Gay marriages are an important civil right
"A guarantee of equality that is subject to exceptions
made by a majority is no guarantee at all."
- Therese Stewart, San Francisco City attorney, representing plaintiffs, California State Supreme Court, March 5, 2009
Marriage Equality also applies
to gay marriages...
Iowa Supreme Court Justices
The legislature has excluded a historically disfavored class of persons from a supremely important civil institution without a constitutionally sufficient justification."
- Iowa Supreme Court, from their unanimous decision affirming the civil right of gays and lesbians to marry, April 3, 2009.
Chief Justice Earl Warren:
"Marriage is one of the “basic civil rights of man,” fundamental to our very existence and survival…
To deny this fundamental freedom on so unsupportable a basis as the racial classifications embodied in these statutes, classifications so directly subversive of the principle of equality at the heart of the Fourteenth Amendment, is surely to deprive all the State’s citizens of liberty without due process of law.
The Fourteenth Amendment requires that the freedom of choice to marry not be restricted by invidious racial discrimination.
Under our Constitution, the freedom to marry, or not marry, a person of another race resides with the individual and cannot be infringed by the State."
- Mr. Chief Justice Earl Warren, Loving v. Virginia, 1967
Amendment 14, U.S. Constitution
or the law of the land?
"All persons born or naturalized in the United States and subject to the jurisdiction thereof, are citizens of the United States and of the State wherein they reside. No State shall make or enforce any law which shall abridge the privileges or immunities of citizens of the United States; nor shall any State deprive any person of life, liberty, or property, without due process of law; nor deny to any person within its jurisdiction the equal protection of the laws." Section 1 of the Fourteenth Amendment to the U.S. Constitution
California acknowledged in 1948
what everyone else
NOW acknowledges is right.
The first state court to recognize that miscegenation statutes (laws against interracial marriage) violate the Equal Protection Clause was the Supreme Court of California. Perez v. Sharp, 32 Cal. 2d 711, 198 P.2d 17 (1948). Also recognizing our right to gay marriages is simply common sense fairness.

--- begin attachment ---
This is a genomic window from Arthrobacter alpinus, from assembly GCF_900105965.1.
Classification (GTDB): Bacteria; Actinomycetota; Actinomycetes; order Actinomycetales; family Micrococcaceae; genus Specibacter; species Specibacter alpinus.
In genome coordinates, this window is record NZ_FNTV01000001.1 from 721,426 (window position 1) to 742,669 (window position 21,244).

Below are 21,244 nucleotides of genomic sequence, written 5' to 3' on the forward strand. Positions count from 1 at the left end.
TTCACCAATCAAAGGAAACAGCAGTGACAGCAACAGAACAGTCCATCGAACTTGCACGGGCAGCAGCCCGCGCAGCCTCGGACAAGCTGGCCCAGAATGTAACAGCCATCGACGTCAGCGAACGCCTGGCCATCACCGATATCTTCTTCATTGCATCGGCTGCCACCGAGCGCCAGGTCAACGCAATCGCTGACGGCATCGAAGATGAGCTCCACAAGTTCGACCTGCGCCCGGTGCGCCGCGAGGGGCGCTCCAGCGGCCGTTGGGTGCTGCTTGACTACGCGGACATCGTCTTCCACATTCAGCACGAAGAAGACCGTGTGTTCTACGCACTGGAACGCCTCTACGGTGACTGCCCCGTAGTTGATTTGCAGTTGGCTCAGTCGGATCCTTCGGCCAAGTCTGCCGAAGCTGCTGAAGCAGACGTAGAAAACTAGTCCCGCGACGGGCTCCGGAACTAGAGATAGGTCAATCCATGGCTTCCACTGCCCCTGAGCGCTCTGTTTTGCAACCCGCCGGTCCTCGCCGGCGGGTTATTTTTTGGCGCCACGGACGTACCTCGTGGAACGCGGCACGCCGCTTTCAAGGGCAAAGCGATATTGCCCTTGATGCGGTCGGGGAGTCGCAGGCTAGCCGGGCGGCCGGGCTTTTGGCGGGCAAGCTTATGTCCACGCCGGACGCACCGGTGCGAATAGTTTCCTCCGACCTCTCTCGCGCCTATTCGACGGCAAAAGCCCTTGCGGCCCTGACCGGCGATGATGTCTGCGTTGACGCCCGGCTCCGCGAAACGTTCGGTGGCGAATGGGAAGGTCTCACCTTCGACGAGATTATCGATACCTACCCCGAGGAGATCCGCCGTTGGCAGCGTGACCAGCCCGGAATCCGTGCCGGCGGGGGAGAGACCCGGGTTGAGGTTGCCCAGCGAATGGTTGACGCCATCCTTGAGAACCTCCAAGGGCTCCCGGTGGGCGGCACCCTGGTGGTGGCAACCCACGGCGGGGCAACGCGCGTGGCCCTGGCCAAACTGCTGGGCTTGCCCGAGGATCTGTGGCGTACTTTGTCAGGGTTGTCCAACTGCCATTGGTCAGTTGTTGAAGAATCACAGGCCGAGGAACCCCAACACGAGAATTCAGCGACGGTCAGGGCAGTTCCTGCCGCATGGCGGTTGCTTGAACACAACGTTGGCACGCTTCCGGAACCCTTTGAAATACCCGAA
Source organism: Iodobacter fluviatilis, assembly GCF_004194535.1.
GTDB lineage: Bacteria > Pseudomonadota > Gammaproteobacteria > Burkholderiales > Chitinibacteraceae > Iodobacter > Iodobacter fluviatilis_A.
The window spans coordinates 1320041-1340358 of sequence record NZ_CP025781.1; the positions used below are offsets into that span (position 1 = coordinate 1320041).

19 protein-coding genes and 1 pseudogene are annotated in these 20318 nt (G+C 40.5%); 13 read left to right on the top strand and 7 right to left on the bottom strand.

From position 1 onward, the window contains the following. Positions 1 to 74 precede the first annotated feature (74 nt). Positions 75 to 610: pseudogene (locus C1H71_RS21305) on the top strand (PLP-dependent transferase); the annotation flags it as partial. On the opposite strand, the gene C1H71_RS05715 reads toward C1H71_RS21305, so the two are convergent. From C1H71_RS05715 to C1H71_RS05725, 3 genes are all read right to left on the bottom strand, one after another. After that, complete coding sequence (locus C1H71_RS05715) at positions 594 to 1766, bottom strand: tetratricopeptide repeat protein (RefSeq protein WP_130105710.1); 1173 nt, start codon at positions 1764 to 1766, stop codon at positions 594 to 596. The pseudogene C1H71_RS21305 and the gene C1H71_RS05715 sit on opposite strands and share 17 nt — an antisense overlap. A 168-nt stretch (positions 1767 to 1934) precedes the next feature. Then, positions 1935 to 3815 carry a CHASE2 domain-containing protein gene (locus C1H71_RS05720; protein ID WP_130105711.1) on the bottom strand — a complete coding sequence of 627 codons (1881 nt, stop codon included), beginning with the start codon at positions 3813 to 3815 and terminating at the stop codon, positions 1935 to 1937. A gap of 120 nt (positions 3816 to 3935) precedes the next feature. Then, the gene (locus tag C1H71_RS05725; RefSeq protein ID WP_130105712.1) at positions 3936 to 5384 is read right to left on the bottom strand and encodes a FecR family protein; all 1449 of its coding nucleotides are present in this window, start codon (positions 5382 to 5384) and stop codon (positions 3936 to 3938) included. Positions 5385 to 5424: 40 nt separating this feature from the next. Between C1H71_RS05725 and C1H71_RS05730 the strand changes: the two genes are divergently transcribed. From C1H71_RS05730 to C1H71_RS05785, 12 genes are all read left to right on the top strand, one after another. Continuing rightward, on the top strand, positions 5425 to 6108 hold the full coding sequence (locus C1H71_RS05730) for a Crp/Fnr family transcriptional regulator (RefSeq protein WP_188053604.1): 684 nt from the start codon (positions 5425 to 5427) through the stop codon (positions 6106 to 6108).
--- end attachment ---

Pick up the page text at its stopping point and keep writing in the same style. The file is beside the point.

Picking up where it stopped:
California Supreme Court Chief Justice Ronald George, in the May 15, 2008 decision, writing for the majority, cited the 1948 decision which reversed California's ban on interracial marriages, to support gay marriages.
The Iowa Supreme Court, in their unanimous April 3, 2009 decision, cited an 1839 Iowa Supreme ruling about slavery to justify their decision legalizing gay marriages.
California Supreme Court Chief Justice Ronald George
"[U]pon review of the numerous California decisions that
have examined the underlying bases and significance
of the constitutional right to marry
(and that illuminate why this right has been recognized as one of the basic, inalienable civil rights guaranteed to an individual by the California Constitution), we conclude that,
under this state’s Constitution, the constitutionally based right to marry properly must be understood to encompass the core set of basic substantive legal rights and attributes traditionally associated with marriage that are so integral to an individual’s liberty and personal autonomy that they may not be eliminated or abrogated by the Legislature or by the electorate through the statutory initiative process.
These core substantive rights include, most fundamentally, the opportunity of an individual to establish — with the person with whom the individual has chosen to share his or her life — an officially recognized and protected family possessing mutual rights and responsibilities and entitled to the same respect and dignity accorded a union traditionally designated as marriage. Gay marriages.
As past cases establish, the substantive right of two adults who share a loving relationship to join together to establish an officially recognized family of their own — and, if the couple chooses, to raise children within that family — constitutes a vitally important attribute of the fundamental interest in liberty and personal autonomy that the California Constitution secures to all persons for the benefit of both the individual and society.
Furthermore, in contrast to earlier times, our state now recognizes that an individual’s capacity to establish a loving and long-term committed relationship with another person and responsibly
to care for and raise children does not depend upon the individual’s sexual orientation, and, more generally, that an individual’s sexual orientation — like a person’s race or gender — does not constitute a legitimate basis upon which to deny or withhold legal rights.